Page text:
Creating a Body-Inclusive Cycling Community

Marley Blonsky and Kailey Kornhauser. Image from "Fat Bikers Webinar: Creating a Size-Inclusive Community."
Marley Blonsky and Kailey Kornhauser. Image from "Fat Bikers Webinar: Creating a Size-Inclusive Community."

Last month I attended a webinar on ways to create cycling communities that are welcoming to people of all sizes. “Fat Bikers: Creating a Size Inclusive Bike Community” was lead by Marley Blonsky and Kailey Kornhauser. Marley was featured in a Washington Post article about fat bikers. Kailey wrote for Bicycling magazine about her experiences as a fat biker in, “I’m a Fat Cyclist — And I Don’t Need to ‘Fix’ My Body.”

During the pandemic it’s hard to say when we will be able to go on group rides again. But this information can be helpful for ride organizers and bike shop owners looking to create a space that is body-positive. 

The webinar began with a few ground rules. These rules can be extended to group rides and cycle shops to create a more welcoming environment:

  1. Fat is not a bad word. The speakers acknowledged that everyone’s relationship with the word “fat” is different. Some people see fat as a descriptor, just like “tall”,“short”, or “red-headed,” while other people are offended by the word. If you’re unsure of whether or not you’ll offend someone, “plus-sized” or “people/person of size” should be fine. A good rule of thumb is to mirror the other person’s language.
  2. No diet talk. Comments such as referring to the ride as a way to “work off” a meal fall under diet talk.
  3. No body shaming. Unfortunately I’ve seen a lot of body shaming within the biking Twitter community I’m a part of. Lots of people poke fun at people of size and comment that if they biked for transportation they wouldn’t be fat, or imply that all fat people are “lazy.” These comments suggest that being fat is some kind of personal failure. A person’s body size or weight has no bearing on their worth as a human being. 
  4. Beware of coded language. Beware of your assumptions and judgements around people with larger bodies. An example of coded language is, “You’re so body positive!” or “It’s so good you’re taking care of yourself.” These things are rarely said to thin people.
  5. Celebrate your body for what it can do, not what it can’t.

After the speakers discussed the ground rules, they introduced the concept of the “Fatness Spectrum.” Marley and Kailey said they experience privilege as “small fats,” people of size who “can find clothes that fit at mainstream brands and can shop at many stores.” Being familiar with the Fatness Spectrum can be useful for understanding the challenges and discrimination that people of size face.

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After the introduction portion, we did some reflection and discussion. We were asked:

  • What do you love about your body?
  • When do you feel limited by your body?
  • How can you be an ally to people of all sizes as a leader in the WTF (Women, Trans, and Femme) bike community?
  • How can we create spaces that are welcoming and accessible to all that allow anyone who wants to enjoy the fun/freedom/power experience of riding a bicycle?

Next was a discussion of clothing and gear. Marley mentioned that cyclists in larger bodies may wear out brake pads or pedals at a faster rate. She recommended that olks keep extra components on hand to reduce your trips to the bike shop. Here are some helpful links if you’re interested in knowing how to choose a plus-size-friendly bike and know the weight limits of different bike manufacturers. We learned how bike shops can be more size-inclusive. I found that piece a little hard to follow since I am not familiar with the nuts-and-bolts of bike components but I will link to the webinar once the replay is shared so that those who want to learn more about this subject can check out the discussion.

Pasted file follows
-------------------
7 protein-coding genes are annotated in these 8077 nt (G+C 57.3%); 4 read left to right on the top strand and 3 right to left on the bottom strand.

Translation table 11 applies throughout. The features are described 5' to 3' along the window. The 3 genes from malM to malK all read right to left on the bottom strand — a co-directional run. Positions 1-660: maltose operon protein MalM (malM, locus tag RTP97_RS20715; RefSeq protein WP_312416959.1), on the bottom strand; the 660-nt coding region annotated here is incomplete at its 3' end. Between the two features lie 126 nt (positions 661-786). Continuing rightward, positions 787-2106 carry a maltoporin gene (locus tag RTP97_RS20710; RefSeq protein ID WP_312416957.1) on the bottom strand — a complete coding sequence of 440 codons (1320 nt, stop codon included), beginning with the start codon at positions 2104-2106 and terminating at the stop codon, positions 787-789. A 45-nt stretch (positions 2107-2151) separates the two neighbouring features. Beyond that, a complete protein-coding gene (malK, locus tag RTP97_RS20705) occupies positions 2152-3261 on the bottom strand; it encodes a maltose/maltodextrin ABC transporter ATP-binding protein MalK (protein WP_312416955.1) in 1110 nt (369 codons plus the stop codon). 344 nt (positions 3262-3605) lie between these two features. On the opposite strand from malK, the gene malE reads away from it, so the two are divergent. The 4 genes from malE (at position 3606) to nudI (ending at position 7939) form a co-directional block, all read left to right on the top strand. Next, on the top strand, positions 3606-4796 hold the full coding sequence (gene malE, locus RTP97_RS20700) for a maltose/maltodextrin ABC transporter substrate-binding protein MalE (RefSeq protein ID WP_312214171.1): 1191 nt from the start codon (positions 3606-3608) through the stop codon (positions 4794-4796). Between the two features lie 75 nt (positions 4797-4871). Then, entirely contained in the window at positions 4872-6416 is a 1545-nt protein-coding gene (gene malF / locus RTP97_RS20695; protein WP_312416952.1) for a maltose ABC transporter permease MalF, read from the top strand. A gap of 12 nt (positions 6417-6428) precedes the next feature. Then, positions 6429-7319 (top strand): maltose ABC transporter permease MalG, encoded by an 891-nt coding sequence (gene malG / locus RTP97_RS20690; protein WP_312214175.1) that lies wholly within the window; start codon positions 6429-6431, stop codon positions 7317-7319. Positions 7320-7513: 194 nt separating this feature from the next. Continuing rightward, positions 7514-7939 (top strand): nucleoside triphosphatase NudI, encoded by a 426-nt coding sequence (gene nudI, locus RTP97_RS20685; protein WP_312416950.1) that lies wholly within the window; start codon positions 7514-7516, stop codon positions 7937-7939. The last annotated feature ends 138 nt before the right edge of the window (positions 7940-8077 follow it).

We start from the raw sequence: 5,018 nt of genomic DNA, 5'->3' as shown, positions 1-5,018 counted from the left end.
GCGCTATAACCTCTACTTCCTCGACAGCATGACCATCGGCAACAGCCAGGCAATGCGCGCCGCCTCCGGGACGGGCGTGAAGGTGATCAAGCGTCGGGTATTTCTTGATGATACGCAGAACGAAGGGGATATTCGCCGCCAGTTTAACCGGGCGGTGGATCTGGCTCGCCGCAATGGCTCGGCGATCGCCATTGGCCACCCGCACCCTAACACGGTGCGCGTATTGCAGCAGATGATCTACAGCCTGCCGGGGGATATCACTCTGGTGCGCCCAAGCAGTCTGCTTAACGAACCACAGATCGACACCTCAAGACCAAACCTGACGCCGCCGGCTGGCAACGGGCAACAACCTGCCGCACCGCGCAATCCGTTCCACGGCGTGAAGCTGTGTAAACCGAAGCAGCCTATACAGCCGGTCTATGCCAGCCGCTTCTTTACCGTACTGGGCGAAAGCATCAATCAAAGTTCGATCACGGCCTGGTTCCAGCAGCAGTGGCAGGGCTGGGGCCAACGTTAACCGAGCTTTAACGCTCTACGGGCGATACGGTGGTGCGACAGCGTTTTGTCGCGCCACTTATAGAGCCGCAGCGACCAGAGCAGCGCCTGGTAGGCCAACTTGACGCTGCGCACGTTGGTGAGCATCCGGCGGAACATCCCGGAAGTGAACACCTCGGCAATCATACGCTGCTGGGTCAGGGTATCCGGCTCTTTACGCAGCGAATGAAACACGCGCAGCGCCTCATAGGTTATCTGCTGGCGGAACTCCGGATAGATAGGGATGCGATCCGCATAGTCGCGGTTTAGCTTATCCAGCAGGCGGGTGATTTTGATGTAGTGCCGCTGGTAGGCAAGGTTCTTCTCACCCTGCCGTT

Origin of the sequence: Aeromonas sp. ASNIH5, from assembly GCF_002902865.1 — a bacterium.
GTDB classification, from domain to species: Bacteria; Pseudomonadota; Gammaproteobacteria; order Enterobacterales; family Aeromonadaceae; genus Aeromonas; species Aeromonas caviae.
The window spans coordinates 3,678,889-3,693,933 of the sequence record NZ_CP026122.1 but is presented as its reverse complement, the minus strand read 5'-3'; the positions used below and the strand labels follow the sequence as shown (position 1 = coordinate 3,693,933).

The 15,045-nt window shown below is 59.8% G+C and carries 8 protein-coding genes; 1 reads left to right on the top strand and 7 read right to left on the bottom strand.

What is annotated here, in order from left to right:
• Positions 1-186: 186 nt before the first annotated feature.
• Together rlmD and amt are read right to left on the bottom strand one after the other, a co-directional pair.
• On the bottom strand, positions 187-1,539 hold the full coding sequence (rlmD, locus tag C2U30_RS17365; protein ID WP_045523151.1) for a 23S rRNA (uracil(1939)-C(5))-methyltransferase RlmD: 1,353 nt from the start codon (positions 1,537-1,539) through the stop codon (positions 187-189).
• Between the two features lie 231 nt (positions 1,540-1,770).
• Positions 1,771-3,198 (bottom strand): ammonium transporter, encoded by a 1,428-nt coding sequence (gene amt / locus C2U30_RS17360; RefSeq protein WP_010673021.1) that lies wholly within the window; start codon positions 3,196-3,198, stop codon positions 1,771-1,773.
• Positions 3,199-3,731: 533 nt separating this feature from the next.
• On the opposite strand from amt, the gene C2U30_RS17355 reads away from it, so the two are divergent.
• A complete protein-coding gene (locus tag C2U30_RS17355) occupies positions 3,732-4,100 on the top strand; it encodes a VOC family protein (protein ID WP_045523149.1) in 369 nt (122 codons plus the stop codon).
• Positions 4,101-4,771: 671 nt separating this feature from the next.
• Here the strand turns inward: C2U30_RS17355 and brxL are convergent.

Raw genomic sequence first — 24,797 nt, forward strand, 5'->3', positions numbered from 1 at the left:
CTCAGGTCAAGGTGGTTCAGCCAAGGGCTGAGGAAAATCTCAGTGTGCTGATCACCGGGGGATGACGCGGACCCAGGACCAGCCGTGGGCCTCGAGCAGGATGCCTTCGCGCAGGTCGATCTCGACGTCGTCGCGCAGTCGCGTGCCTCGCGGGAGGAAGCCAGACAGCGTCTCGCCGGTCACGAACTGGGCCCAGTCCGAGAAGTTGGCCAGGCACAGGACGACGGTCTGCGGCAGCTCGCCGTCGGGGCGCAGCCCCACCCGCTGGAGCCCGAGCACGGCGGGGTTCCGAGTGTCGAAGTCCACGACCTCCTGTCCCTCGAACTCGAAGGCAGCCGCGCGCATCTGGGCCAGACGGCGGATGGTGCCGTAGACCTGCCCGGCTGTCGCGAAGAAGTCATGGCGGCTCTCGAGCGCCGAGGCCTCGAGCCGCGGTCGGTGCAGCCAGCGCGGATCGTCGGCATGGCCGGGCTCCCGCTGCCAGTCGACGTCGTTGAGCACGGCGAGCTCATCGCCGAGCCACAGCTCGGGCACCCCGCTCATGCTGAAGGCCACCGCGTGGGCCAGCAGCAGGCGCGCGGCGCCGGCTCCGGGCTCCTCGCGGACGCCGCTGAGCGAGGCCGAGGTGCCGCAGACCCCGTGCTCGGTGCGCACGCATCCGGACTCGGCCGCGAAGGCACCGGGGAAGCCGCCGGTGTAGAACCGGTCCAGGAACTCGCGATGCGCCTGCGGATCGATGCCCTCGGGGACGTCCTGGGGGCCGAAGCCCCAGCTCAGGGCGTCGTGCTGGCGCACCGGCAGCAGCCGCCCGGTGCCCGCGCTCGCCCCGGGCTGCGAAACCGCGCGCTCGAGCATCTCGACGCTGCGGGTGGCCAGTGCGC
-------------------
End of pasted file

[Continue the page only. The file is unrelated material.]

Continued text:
I was most interested in learning how group rides can be more inclusive. We were shown two advertisements for group rides and went through the positives and negatives of their advertising approach. Here’s what I learned: 

  • Be upfront about the length and pacing expectations of a ride. Inform participants as to whether or not there will be hill climbing on the ride.
  • Be clear on what participants need to bring, including whether or not participants need to bring their own bike and/or if using bike-share bikes is an option.
  • Inform participants as to whether the ride will end at the starting place, or whether they will be responsible for biking home home by themselves.
  • Providing route descriptions and a map can be super-helpful.
  • Inform participants whether or not it’s appropriate for children or teens to come along for the ride.
  • Provide an opportunity for people to share their limitations and needs. Preferably this would happen before the ride, so organizers can plan accordingly or, if necessary, inform the rider that they cannot be accommodated. 

Lastly, we learned how to be an ally to folks of size. The main message was to speak up. Let bike manufacturers know there is a need for bikes with higher weight limits, inform clothing companies of the need for clothing in larger sizes, aka “inclusive clothing,” and speak up at rides if you see something that could present a challenge for a person of size. An example of the latter is a group ride that was advertised as a 20-mile ride but was ultimately turned into a 40 mile ride. That’s not to say this wouldn’t present a challenge to many people of smaller size as well. It’s about reducing the emotional labor for folks in larger bodies.

If you want to educate yourself to be an ally to fat people, check out these resources:

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